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British Industrial History

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Horrockses, Crewdson and Co

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March 1922. Lingerie Lawn.
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of 107 Picadilly, Manchester (1908)

Horrockses 1768 - 1960

1791 Company established by John Horrocks, then a small spinner of Bolton, who built a mill in that year at Preston, and became one of the pioneers of the Lancashire "factory system" by which the cotton industry was revolutionized. Within ten years he owned seven large mills.

1802 John Horrocks became one of two MPs for Preston.

1804 John Horrocks died at the age of 36 having been previously joined in partnership by John Whitehead and Thomas Miller trading as Horrockses, Miller and Co. His brother Samuel Horrocks took his place in the firm.

1887 Horrockses, Crewdson and Co was established. The company was registered on 7 June, to amalgamate the businesses of Horrockses, Miller and Co, cotton spinners and manufacturers of Preston; Crewdson, Crosses and Co, cotton spinners of Bolton and Hollins, Brothers and Co, cotton manufacturers of Preston. [1]

The merger with Crewdson followed the merger with Hollins, Bothers and Co in 1885. The mergers increased the size of the company and extended production into Manchester and Bolton.

Under Sir Frank Hollins, the company started to deal directly with retail outlets instead of through independent warehouses. This increased their profits.

After 1887, Horrockses, Crewdson and Co greatly expanded colonial and home trade. Labels were produced tailor made for each market.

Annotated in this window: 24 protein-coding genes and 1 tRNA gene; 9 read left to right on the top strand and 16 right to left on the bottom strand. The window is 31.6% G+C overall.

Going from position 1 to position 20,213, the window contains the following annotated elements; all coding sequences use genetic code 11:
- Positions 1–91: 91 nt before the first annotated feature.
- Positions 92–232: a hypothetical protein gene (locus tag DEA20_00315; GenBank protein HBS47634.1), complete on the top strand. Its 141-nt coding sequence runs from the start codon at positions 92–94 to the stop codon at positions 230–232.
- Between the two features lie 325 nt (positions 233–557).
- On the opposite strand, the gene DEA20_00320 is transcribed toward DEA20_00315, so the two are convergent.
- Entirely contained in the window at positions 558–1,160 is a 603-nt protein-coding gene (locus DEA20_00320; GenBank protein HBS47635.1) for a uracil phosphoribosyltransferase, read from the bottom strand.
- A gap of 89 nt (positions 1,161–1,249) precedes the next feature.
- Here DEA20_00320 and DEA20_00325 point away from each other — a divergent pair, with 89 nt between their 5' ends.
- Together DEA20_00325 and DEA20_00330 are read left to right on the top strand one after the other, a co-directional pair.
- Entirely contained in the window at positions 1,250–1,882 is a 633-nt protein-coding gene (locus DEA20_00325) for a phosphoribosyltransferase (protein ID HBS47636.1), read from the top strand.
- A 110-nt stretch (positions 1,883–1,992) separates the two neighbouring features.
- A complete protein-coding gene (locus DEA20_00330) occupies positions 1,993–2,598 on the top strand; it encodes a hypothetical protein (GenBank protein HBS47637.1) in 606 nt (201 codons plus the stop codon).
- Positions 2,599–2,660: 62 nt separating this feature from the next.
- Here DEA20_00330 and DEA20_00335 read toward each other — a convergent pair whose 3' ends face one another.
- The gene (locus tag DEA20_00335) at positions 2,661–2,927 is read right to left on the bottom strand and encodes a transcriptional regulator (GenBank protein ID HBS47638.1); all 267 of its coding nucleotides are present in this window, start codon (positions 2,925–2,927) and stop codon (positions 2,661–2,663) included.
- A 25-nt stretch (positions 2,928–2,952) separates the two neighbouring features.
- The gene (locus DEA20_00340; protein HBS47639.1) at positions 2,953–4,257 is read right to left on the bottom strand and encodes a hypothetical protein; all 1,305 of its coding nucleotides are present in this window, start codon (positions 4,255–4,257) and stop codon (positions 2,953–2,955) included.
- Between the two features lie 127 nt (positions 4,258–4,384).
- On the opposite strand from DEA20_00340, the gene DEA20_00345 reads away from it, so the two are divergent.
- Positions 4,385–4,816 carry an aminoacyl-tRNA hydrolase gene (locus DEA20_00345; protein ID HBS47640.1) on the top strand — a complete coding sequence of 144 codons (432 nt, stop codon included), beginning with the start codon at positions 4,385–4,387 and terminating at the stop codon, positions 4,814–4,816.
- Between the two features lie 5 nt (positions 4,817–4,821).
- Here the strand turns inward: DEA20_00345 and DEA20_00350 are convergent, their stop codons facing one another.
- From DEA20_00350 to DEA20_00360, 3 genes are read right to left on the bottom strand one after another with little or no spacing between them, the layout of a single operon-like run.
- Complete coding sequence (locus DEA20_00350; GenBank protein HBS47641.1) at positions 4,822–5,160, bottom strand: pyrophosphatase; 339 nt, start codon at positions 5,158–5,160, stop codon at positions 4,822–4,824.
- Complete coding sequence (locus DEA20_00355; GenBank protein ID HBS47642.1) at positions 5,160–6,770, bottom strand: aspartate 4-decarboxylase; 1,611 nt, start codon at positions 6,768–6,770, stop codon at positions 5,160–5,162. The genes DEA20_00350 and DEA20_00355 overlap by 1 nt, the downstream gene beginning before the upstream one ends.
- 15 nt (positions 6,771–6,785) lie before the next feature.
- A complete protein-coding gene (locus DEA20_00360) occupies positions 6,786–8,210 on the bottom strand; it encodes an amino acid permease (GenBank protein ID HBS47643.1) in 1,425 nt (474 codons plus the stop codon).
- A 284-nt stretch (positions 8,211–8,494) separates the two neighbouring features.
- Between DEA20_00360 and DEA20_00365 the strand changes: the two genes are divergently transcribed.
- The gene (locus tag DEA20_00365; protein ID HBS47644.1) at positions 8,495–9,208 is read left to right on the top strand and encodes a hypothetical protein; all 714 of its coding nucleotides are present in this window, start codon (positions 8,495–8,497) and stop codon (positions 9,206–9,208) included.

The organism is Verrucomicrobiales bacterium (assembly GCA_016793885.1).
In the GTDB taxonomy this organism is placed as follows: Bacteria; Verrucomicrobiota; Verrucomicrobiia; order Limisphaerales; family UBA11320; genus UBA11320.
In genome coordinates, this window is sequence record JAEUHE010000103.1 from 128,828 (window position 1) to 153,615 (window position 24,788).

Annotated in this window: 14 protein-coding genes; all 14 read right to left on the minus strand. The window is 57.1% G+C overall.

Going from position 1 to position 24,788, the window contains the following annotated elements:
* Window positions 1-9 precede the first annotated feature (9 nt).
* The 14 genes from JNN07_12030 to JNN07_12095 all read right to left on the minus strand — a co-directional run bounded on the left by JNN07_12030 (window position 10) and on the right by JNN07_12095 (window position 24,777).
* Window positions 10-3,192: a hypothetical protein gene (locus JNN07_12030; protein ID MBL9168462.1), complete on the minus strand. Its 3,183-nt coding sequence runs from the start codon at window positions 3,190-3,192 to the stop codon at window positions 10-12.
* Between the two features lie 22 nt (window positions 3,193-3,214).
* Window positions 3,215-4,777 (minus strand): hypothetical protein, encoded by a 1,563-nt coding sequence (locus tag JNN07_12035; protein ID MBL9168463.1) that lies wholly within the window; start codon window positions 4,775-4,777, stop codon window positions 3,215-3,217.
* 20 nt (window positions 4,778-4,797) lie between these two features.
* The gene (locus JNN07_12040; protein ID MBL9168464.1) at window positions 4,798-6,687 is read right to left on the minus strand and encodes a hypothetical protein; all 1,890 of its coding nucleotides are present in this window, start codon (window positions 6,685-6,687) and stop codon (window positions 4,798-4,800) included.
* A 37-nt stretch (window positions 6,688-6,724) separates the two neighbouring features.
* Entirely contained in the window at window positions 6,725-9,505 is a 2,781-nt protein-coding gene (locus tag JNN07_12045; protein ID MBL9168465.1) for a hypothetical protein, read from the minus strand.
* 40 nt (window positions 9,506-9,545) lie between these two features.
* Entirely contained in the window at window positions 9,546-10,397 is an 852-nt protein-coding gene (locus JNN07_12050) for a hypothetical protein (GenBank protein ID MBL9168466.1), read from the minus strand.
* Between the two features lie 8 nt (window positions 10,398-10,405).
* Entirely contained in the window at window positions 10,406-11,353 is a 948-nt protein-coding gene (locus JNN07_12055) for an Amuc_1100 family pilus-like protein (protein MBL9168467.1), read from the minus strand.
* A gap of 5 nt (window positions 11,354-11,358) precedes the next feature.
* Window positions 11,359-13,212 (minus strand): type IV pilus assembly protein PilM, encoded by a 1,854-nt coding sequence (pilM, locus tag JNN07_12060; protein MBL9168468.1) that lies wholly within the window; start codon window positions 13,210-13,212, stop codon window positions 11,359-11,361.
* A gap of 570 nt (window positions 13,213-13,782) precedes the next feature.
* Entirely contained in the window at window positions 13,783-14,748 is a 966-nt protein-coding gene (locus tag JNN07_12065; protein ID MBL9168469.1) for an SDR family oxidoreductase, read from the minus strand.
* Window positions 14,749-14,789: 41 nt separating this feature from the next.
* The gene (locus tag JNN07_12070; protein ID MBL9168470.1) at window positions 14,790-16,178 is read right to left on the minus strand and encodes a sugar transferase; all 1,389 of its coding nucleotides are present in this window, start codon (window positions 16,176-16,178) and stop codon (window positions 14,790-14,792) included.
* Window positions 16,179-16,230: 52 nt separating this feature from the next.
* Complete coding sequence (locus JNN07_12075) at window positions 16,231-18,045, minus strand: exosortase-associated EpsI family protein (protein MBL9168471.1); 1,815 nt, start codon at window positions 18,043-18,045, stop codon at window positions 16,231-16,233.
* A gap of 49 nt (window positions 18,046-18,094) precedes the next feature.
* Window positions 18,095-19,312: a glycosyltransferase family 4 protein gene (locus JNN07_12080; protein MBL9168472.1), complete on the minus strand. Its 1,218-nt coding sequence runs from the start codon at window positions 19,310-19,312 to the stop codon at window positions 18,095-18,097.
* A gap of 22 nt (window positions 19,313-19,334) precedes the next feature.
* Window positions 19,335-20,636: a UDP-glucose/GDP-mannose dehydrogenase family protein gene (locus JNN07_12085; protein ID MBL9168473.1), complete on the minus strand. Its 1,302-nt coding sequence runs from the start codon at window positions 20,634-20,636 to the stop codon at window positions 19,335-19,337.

Registered office - 55, Piccadilly, Manchester; London office - Love Lane, Wood Street; Glasgow office - Buchanan Street. Telegrams, "Horrockses, Preston". Factory at Yard Works, Stanley Street, Preston, Lancs. Telephone: Preston 3821.

1891 Directory (Bolton): Listed as Cotton spinners and manufacturers. More details.

1891 Directory (Preston): Listed as Cotton spinners and manufacturers. More details.

1891 Directory (Farnworth): Listed as Cotton spinner and manufacturers. More details.

1914 Cotton spinners and manufacturers. Specialities: longcloths, twilled shirtings, cambrics, nainsooks, pillow cottons, plain and twilled sheetings and ready-made sheets, harvards and fancies, flannelettes. [2]

1920 Acquired by the Amalgamated Cotton Mills Trust.[3]

1947 of Yard Works. British Industries Fair Advert for "the Greatest Name in Cotton". Manufacturers of Cotton and Rayon Dress and Overall Fabrics, Sheets, Pillowcases, Towels and Towelling, Flannelettes, Winceyettes, Dress Goods, Shirtings, Furnishings, Utility Fabrics, Calicoes, Drills, etc. (Textiles Section) [4]

See Also


Sources of Information

  1. The Stock Exchange Year Book 1908
  2. 1914 Whitakers Red Book
  3. The Times, December 15, 1920
  4. 1947 British Industries Fair Advert 467; and p139
  • [1] Follow the Yarn